The Academic Staff Union of Universities (ASUU) has restated the unwillingness of its members to embrace the Integrated Payroll and Personnel Information System (IPPIS) initiated by the Federal Government.
Following a recent intervention of the upper chamber house on the federal government’s (IPPIS)-ASUU issue, which aimed at reaching a resolve hopeful for the reopening of Nigerian universities, the ASUU leader, Prof Biodun Ogunyemi, spelt the indisposition of the Union towards a reversal of its decision. On the course of deliberating with the senate, the Union also disclosed its already established payment system for university lecturers known as the University Transparency and Accountability Solution (UTAS).
According to Ogunyemi, who described the IPPIS as foreign, argued that the Union members are not part of the IPPIS as there is no established familiarity with the system unlike the (UTAS) which was been tactfully initiated as well developed in the country home.
In his words, “We told the Senate leadership during our meeting today, about UTAS, which is home-grown while IPPIS is foreign; we are talking about local content. We have shown that we are inventors; we are creators of software and we are also capable of doing what our colleagues are doing in other parts of the world; so, Nigerian scholars are not inferior; why should we be patronising foreigners for what we can do in Nigeria?” he questioned.
However, ASUU’s meeting with the Senate was successful but the chances of calling of its strike action remains very slim.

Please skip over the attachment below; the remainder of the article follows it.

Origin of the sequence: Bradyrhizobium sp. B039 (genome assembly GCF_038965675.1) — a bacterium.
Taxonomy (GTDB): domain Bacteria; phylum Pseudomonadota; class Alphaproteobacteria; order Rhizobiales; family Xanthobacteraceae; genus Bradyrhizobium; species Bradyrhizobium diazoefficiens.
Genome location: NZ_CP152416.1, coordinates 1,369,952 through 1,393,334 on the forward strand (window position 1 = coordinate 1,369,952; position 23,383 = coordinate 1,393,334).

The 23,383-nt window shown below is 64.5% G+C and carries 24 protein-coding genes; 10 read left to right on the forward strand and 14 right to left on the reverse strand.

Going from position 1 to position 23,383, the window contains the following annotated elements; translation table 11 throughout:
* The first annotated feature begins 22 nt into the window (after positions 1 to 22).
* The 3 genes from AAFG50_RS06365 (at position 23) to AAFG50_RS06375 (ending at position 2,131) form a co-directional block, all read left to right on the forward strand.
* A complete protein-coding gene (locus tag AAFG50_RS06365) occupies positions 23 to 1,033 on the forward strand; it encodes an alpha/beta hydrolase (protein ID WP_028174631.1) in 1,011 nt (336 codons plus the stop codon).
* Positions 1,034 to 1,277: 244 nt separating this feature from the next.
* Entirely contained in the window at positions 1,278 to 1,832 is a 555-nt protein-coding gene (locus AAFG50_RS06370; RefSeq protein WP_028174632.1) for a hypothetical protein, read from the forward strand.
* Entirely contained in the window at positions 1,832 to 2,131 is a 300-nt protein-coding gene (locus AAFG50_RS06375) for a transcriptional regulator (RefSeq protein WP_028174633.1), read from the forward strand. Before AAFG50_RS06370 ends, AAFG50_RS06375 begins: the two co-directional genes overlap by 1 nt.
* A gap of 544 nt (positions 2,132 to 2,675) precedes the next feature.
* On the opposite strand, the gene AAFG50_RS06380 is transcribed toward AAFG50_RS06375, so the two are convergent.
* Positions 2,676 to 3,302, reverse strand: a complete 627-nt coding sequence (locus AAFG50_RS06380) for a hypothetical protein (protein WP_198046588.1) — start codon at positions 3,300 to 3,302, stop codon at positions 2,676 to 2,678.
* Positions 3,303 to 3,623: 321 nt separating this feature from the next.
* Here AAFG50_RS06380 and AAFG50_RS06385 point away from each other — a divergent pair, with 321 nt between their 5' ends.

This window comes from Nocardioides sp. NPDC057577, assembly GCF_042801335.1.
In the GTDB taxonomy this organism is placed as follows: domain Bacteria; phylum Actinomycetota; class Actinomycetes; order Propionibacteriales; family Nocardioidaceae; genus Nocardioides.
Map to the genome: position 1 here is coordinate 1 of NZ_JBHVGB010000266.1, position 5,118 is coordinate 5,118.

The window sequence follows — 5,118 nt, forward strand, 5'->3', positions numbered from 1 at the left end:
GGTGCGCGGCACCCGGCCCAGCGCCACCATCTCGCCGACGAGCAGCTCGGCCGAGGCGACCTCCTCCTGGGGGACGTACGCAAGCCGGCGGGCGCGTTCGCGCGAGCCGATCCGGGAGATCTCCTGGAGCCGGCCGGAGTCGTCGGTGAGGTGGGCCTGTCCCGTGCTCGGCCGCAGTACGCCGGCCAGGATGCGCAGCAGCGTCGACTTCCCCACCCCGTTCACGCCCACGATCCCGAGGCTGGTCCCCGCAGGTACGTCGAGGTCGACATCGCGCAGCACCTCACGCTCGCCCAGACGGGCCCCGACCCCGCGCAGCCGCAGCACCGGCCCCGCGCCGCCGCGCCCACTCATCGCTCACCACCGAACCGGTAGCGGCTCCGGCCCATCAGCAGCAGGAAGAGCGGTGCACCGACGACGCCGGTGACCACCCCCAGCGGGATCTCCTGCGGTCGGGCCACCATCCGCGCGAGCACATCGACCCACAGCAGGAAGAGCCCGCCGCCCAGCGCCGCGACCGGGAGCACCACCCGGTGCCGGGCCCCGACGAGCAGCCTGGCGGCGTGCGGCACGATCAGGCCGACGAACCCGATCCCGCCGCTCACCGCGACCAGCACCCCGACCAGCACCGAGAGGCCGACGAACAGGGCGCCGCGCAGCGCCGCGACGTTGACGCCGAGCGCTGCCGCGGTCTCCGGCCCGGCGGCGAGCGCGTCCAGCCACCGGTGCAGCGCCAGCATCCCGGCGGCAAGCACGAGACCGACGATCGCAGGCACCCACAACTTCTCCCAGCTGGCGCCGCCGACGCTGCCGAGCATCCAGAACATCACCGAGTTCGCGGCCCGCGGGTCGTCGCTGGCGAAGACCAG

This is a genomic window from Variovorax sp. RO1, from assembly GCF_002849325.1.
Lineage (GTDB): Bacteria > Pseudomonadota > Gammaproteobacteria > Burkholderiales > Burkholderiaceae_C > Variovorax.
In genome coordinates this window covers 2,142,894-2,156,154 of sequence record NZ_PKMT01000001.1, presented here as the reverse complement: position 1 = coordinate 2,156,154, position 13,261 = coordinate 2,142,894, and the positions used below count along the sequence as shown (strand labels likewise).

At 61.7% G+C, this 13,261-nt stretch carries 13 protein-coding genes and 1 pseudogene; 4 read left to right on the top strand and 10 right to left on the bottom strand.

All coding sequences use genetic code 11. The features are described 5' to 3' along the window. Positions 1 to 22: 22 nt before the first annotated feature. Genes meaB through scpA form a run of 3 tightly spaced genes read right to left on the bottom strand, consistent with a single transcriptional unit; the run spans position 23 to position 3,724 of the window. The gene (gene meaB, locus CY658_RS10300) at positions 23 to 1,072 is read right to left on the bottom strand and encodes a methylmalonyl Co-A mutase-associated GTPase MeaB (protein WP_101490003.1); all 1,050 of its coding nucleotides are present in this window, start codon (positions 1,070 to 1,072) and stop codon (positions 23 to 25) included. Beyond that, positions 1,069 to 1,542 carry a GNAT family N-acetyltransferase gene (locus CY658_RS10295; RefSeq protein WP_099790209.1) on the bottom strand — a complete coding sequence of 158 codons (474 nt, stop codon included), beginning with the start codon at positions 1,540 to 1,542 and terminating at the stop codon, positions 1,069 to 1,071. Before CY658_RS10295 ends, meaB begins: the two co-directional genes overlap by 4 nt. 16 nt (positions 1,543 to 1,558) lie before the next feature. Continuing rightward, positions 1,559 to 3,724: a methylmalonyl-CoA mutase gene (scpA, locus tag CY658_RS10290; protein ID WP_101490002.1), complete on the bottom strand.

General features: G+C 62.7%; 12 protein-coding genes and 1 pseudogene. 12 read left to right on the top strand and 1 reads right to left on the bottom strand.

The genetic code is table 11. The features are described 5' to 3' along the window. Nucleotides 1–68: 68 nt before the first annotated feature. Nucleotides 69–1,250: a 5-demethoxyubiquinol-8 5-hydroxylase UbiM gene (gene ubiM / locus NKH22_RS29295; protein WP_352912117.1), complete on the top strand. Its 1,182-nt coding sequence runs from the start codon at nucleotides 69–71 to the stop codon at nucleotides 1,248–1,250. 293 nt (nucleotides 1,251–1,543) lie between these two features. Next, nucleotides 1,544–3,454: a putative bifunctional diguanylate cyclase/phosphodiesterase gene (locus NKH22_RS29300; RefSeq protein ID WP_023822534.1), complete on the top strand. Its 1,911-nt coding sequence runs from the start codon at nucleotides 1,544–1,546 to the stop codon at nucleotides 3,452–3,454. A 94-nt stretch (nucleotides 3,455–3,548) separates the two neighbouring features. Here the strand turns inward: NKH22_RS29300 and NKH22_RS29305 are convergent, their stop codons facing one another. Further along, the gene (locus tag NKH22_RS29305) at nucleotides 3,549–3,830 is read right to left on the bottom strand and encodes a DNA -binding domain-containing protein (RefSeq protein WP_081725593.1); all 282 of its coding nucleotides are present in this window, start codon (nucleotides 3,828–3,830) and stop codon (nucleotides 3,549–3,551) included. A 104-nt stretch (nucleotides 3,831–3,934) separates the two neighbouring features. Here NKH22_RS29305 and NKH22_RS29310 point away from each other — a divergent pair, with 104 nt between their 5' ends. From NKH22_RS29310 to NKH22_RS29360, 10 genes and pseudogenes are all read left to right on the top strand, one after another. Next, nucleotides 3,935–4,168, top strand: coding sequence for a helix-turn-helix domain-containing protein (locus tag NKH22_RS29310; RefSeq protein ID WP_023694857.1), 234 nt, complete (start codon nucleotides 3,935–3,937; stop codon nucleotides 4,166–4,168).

Speaking earlier, Ogunyemi referred back to the inconsistencies of Federal government to meeting with the demands of the Union on the issue adding that the federal governments’ threat of “No IPPIS, No salary” after a very long period of undue response, was imposing and not welcome.
Responding, the Senate President Lawan, pointed out that the meeting was subsequent to the one held in October 2019 to sort out, as well as reconcile the differences existing between Federal Government and the union.
“We really don’t need this kind of situation where our Universities are shut. Our children are the victims of this. He said.
“Therefore, the government and ASUU ought to find a common ground for our institutions, particularly our Universities to open and of course, offer the kind of services that are expected of our Universities.
“We cannot afford, as a country, to continue to have this kind of crisis. So I receive you on behalf of my colleagues at the Senate and indeed the National Assembly. The idea is to find out how we can resolve this issue.”
“Government cannot expect to have it all its way and I believe that ASUU shouldn’t expect it to be that everything it asked for must be given,” Lawan said.